Opinion | Teaching My Kids How to Be Jewish, One Plate of Apples at a Time

The older my children get, the more urgent I feel to teach them to be Jewish. And as Rosh Hashanah this year approached, I worried about how to convey the deep meaning of the days of reverence to them at home.

My problem is – and always has been – that I have little desire to take her to school. I can be ambivalent about organized religion because, at its worst, it has been used as a shield for sometimes ugly and hypocritical behavior.

I went to Hebrew school and it certainly helped me learn about and appreciate Jewish traditions. But when I think back on it, what I remember most clearly is that my class was so recalcitrant that we couldn’t keep a teacher for more than a few months at a time. My last memory of going to the temple in my early 20s was at my grandfather’s funeral. The rabbi kept understanding himself by his name, and at one point my grandma leaned over and whispered, “This is a farce.” Still, after the funeral, the sitting of Shiva is one of the deepest and most comforting collective expressions of grief I have experienced know.

And yet I feel deeply connected to Judaism in a way that is not always easy to explain. It’s in my bones. My husband is not Jewish, but after we got married he told me he was willing to convert if I wanted to. I didn’t do it, but I might have if I hadn’t had the comfort of knowing that my children would be Jewish because I, their mother, am. Although I had a bat mitzvah, my parents always made it clear that they weren’t big supporters of organized religion either. But being Jewish was still woven into the fabric of my upbringing with rituals, family history, and core values.

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Some of my fondest childhood memories are of hilarious Passover seders that included an intentionally shortened Haggadah reading and lots of delicious food. Growing up, I saw my grandma and grandpa, both Holocaust survivors, every week. Although they hardly spoke about their persecution until the end of their lives, I don’t remember not knowing what happened to them and their families.

Those are all things I want to instill in my children: a sense of togetherness and an education, a tradition that has stretched across time and continents despite very concerted efforts to erase it.

I thought of all of this on Monday as I was chopping apples with my 6 year old. We have been putting out apples and honey for Rosh Hashana for the past several years with our friend Emilie, who is more observant than us and has helped me figure out how best to keep some Jewish customs alive at home. I watched my youngest daughter artfully arrange the apples on the plate and we chatted about why we eat them – because we want a sweet New Year. Everyone had the feeling that everything was going according to plan.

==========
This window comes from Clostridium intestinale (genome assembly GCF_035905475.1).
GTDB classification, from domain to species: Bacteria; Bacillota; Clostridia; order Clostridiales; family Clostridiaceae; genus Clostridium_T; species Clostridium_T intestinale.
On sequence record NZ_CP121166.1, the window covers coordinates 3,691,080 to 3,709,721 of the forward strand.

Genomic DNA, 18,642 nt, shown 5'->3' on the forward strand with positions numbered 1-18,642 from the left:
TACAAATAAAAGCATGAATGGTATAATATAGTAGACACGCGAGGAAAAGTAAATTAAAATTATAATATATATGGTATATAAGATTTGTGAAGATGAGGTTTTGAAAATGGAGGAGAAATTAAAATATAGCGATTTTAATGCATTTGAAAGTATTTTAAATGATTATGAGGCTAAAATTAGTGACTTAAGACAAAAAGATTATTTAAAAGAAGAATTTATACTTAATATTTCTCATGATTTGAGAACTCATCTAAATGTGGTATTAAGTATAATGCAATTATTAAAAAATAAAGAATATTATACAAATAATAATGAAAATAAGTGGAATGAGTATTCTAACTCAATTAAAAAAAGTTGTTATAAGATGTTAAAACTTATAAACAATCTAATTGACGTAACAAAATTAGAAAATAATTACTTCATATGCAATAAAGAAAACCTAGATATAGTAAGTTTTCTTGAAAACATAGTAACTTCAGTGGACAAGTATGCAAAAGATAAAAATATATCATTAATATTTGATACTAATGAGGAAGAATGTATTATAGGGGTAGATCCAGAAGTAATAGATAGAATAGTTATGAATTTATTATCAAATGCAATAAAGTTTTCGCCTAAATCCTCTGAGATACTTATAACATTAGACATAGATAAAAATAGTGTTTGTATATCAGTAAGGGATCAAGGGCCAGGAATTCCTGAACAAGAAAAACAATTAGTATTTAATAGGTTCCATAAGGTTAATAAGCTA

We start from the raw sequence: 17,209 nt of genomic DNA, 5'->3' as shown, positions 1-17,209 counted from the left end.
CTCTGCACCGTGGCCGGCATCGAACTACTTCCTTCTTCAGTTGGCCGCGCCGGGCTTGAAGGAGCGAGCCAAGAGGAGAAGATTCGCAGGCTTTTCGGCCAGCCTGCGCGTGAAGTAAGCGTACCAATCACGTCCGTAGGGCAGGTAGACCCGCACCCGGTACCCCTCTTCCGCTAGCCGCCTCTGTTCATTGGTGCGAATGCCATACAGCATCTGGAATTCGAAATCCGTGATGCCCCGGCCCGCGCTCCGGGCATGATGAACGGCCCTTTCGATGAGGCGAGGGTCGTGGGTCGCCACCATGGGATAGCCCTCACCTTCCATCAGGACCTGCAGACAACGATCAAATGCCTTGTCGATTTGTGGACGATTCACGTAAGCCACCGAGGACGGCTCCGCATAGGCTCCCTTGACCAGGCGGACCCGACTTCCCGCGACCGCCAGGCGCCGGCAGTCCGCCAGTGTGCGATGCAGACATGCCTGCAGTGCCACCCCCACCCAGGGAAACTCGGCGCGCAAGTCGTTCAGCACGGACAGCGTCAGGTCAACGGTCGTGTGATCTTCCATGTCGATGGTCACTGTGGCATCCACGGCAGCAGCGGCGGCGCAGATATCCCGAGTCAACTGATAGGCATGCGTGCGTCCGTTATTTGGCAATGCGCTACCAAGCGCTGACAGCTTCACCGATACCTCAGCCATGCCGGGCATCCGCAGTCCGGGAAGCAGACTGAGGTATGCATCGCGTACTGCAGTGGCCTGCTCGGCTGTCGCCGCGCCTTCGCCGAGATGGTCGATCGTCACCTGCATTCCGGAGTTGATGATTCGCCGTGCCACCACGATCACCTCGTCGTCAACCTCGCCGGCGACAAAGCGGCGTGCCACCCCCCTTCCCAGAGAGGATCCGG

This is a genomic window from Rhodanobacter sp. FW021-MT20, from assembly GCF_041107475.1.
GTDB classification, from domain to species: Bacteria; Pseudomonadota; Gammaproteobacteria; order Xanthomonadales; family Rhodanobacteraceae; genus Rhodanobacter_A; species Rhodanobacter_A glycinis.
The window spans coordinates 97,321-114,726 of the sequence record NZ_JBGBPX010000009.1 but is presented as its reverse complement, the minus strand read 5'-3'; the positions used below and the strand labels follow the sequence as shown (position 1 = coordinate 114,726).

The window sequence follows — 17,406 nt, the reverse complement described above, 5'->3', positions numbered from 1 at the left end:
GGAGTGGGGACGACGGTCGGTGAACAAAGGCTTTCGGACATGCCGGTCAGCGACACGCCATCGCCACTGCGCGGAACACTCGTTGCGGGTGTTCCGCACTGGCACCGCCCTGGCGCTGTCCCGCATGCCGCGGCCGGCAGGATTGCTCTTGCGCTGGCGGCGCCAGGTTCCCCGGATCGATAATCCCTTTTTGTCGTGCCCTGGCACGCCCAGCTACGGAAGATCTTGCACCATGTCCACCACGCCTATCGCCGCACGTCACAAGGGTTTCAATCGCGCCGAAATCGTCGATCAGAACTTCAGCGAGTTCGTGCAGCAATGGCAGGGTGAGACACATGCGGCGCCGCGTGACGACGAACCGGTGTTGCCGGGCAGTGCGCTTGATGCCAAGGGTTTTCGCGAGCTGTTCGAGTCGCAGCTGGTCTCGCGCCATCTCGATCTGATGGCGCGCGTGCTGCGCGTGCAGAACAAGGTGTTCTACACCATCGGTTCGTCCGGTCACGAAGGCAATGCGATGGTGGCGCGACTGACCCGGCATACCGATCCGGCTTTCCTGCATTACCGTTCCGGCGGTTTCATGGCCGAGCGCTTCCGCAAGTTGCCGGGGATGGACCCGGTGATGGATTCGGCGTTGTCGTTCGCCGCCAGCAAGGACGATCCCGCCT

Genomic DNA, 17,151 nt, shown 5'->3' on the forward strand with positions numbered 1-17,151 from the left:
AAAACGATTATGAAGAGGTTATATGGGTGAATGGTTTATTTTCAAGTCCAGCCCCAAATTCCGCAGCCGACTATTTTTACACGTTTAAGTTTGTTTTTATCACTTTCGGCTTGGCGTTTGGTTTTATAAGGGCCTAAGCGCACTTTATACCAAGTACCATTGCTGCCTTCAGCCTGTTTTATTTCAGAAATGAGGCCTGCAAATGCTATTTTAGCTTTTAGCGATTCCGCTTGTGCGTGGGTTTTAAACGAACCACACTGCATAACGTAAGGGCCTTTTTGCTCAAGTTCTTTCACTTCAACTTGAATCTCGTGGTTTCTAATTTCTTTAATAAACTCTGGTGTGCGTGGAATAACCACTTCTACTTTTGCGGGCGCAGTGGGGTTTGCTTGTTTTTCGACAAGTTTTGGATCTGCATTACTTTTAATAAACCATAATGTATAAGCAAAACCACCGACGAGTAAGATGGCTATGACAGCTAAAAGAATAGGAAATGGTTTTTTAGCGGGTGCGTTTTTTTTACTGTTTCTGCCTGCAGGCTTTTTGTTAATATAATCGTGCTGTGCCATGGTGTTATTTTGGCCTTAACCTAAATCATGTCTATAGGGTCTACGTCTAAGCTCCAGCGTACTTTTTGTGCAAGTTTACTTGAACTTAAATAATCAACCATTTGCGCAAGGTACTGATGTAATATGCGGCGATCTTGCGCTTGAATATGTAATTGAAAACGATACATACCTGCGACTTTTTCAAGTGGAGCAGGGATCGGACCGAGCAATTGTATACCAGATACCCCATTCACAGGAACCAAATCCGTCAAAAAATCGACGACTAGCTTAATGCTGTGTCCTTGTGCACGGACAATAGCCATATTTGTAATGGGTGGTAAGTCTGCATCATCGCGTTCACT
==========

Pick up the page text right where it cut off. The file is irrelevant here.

Then, over dinner, we said the prayer over the apples and I started a very important motherly lecture about reflecting on the past year. I explained that Yom Kippur was coming soon and what the concept of atonement meant. I told them about it too Tikkun Olam – the idea that it is important for us to fix the world around us. I asked my two girls what they thought they could do to help our community become a better place. My 9 year old, who is very concerned about the plight of the world’s bees, spoke about composting and repainting a mural at her school.

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My little one, who helped cut the apples and savored the sweet treat, thought for a moment and then said, “I think our community is great.” She’s a very sunny kid in general, and I also wonder if she’s more appreciative of the basic normality when you live a good part of your young life in pandemic conditions. Still, I had to laugh that she was reflecting on her surroundings and thinking life is good, 10 out of 10, no grades.

It also reminded me that, like mine, her relationship with Judaism will continue to evolve. Each vacation will not be burdened with the pressure of instilling in them the wisdom I hope to pass on to them, and just observing traditions can be part of the life lessons to be interested in. Even if they cannot fully express their spiritual virtues at this point, I believe many of the little things I do will stick in their brains.

The day after the apples and honey, my older daughter asked if we could make a cake using the same recipe my aunt made at a recent family gathering. She knew the recipe came from my grandma and that connection was strong for her because we talk about grandma and grandpa all the time. All I can do is give my girls tools to create their own meanings. While I remain unsure of how best to approach her Jewish upbringing, I take comfort in her impact.

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Parenting can be an ordeal. Let’s celebrate the small victories.

I gave my 3 year old an old oven mitt to play with like a hand puppet. She fell in love with him immediately and we named him Brownie. Now I use it to encourage her to do things on her own like brush her teeth without my help. Brownie says, “I don’t have any teeth, can you show me what it’s like to brush your teeth?”
– Kari Foster, Mansion, Texas.

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